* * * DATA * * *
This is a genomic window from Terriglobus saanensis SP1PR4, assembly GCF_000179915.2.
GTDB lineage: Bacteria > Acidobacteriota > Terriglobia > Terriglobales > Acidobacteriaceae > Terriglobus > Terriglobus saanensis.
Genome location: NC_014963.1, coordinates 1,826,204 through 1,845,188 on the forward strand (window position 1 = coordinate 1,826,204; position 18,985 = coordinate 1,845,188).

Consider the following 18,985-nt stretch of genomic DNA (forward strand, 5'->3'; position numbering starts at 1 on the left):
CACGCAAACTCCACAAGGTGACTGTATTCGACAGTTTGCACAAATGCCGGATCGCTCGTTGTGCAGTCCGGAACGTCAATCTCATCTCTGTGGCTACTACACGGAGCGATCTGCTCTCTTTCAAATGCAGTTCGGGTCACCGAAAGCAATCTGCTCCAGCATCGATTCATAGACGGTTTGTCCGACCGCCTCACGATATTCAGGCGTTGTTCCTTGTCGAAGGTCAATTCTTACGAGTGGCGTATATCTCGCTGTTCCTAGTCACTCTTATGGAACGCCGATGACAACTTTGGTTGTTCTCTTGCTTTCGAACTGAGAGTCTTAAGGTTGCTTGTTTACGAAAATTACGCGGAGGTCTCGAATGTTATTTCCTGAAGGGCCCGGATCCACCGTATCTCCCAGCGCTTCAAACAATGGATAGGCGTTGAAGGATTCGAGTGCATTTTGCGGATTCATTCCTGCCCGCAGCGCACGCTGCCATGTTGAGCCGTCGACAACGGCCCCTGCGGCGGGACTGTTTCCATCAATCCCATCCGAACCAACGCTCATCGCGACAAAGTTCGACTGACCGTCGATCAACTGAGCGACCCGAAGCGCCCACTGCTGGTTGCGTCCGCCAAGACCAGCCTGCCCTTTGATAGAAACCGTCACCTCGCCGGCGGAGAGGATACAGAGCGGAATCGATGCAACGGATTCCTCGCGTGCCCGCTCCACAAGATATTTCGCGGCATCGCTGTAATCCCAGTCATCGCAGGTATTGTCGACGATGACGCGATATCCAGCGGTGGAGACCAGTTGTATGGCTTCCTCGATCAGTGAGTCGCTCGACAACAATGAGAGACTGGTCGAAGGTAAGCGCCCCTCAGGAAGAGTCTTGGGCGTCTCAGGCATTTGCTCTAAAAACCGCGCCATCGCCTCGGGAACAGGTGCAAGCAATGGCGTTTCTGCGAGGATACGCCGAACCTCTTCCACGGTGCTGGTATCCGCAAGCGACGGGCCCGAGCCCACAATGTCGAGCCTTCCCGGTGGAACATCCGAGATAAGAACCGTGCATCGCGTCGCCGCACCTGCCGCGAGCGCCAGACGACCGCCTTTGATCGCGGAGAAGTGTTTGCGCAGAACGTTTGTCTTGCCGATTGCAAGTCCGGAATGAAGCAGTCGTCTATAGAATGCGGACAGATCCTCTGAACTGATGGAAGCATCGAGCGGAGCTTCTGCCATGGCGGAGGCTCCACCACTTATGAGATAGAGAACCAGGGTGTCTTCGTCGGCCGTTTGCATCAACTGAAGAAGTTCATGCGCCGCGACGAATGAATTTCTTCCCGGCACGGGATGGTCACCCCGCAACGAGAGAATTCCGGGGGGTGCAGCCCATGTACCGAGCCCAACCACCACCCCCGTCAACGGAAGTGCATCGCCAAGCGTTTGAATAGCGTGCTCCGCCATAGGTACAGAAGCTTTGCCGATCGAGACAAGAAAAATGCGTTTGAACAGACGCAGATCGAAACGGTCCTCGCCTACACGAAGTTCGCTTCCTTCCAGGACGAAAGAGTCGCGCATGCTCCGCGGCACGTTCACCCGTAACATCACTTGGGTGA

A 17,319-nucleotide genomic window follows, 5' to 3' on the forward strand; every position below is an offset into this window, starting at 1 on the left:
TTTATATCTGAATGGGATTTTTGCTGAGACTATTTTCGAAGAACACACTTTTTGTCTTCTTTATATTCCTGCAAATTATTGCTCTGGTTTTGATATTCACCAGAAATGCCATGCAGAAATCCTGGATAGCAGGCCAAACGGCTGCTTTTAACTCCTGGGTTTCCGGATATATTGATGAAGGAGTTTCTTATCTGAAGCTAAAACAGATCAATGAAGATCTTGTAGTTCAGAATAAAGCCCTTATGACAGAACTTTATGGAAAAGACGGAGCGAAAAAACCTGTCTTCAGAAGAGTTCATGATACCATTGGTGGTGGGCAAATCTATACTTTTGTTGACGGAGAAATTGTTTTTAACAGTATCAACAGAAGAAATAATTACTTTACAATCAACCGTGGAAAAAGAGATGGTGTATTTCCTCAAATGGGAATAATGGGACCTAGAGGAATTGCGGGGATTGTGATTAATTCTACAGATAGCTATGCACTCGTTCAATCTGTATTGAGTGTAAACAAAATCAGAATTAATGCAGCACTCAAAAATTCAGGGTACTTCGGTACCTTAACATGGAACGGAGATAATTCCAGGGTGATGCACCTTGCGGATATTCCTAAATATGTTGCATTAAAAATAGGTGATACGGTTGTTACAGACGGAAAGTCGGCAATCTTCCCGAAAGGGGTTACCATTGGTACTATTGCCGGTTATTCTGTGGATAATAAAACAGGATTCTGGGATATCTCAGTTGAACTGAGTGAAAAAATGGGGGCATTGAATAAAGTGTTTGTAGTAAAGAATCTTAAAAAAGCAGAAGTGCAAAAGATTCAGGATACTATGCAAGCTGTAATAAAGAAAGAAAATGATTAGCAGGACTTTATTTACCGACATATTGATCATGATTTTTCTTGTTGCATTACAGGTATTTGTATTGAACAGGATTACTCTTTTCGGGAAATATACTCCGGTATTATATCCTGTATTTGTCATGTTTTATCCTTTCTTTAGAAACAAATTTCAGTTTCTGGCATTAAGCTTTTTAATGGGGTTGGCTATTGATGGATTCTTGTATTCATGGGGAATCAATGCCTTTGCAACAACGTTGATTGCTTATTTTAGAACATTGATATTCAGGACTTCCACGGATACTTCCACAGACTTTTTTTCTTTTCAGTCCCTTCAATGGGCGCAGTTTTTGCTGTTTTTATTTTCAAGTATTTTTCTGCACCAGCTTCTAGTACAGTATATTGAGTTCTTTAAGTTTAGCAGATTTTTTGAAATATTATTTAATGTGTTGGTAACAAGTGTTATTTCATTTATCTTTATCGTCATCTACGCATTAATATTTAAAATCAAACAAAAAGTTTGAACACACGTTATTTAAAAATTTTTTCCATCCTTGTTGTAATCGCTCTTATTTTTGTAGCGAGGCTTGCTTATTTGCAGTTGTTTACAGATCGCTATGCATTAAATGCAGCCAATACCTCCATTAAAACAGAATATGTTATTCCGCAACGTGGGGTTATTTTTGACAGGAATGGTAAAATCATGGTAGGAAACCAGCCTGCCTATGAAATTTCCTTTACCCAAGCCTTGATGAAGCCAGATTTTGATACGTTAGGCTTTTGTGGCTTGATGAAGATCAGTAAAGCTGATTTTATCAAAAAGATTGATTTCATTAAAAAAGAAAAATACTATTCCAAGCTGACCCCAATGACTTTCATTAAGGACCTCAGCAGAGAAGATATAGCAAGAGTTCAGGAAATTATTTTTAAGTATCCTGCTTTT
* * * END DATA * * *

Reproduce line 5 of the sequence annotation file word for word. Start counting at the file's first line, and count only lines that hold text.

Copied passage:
CACGCAAACTCCACAAGGTGACTGTATTCGACAGTTTGCACAAATGCCGGATCGCTCGTTGTGCAGTCCGGAACGTCAATCTCATCTCTGTGGCTACTACACGGAGCGATCTGCTCTCTTTCAAATGCAGTTCGGGTCACCGAAAGCAATCTGCTCCAGCATCGATTCATAGACGGTTTGTCCGACCGCCTCACGATATTCAGGCGTTGTTCCTTGTCGAAGGTCAATTCTTACGAGTGGCGTATATCTCGCTGTTCCTAGTCACTCTTATGGAACGCCGATGACAACTTTGGTTGTTCTCTTGCTTTCGAACTGAGAGTCTTAAGGTTGCTTGTTTACGAAAATTACGCGGAGGTCTCGAATGTTATTTCCTGAAGGGCCCGGATCCACCGTATCTCCCAGCGCTTCAAACAATGGATAGGCGTTGAAGGATTCGAGTGCATTTTGCGGATTCATTCCTGCCCGCAGCGCACGCTGCCATGTTGAGCCGTCGACAACGGCCCCTGCGGCGGGACTGTTTCCATCAATCCCATCCGAACCAACGCTCATCGCGACAAAGTTCGACTGACCGTCGATCAACTGAGCGACCCGAAGCGCCCACTGCTGGTTGCGTCCGCCAAGACCAGCCTGCCCTTTGATAGAAACCGTCACCTCGCCGGCGGAGAGGATACAGAGCGGAATCGATGCAACGGATTCCTCGCGTGCCCGCTCCACAAGATATTTCGCGGCATCGCTGTAATCCCAGTCATCGCAGGTATTGTCGACGATGACGCGATATCCAGCGGTGGAGACCAGTTGTATGGCTTCCTCGATCAGTGAGTCGCTCGACAACAATGAGAGACTGGTCGAAGGTAAGCGCCCCTCAGGAAGAGTCTTGGGCGTCTCAGGCATTTGCTCTAAAAACCGCGCCATCGCCTCGGGAACAGGTGCAAGCAATGGCGTTTCTGCGAGGATACGCCGAACCTCTTCCACGGTGCTGGTATCCGCAAGCGACGGGCCCGAGCCCACAATGTCGAGCCTTCCCGGTGGAACATCCGAGATAAGAACCGTGCATCGCGTCGCCGCACCTGCCGCGAGCGCCAGACGACCGCCTTTGATCGCGGAGAAGTGTTTGCGCAGAACGTTTGTCTTGCCGATTGCAAGTCCGGAATGAAGCAGTCGTCTATAGAATGCGGACAGATCCTCTGAACTGATGGAAGCATCGAGCGGAGCTTCTGCCATGGCGGAGGCTCCACCACTTATGAGATAGAGAACCAGGGTGTCTTCGTCGGCCGTTTGCATCAACTGAAGAAGTTCATGCGCCGCGACGAATGAATTTCTTCCCGGCACGGGATGGTCACCCCGCAACGAGAGAATTCCGGGGGGTGCAGCCCATGTACCGAGCCCAACCACCACCCCCGTCAACGGAAGTGCATCGCCAAGCGTTTGAATAGCGTGCTCCGCCATAGGTACAGAAGCTTTGCCGATCGAGACAAGAAAAATGCGTTTGAACAGACGCAGATCGAAACGGTCCTCGCCTACACGAAGTTCGCTTCCTTCCAGGACGAAAGAGTCGCGCATGCTCCGCGGCACGTTCACCCGTAACATCACTTGGGTGA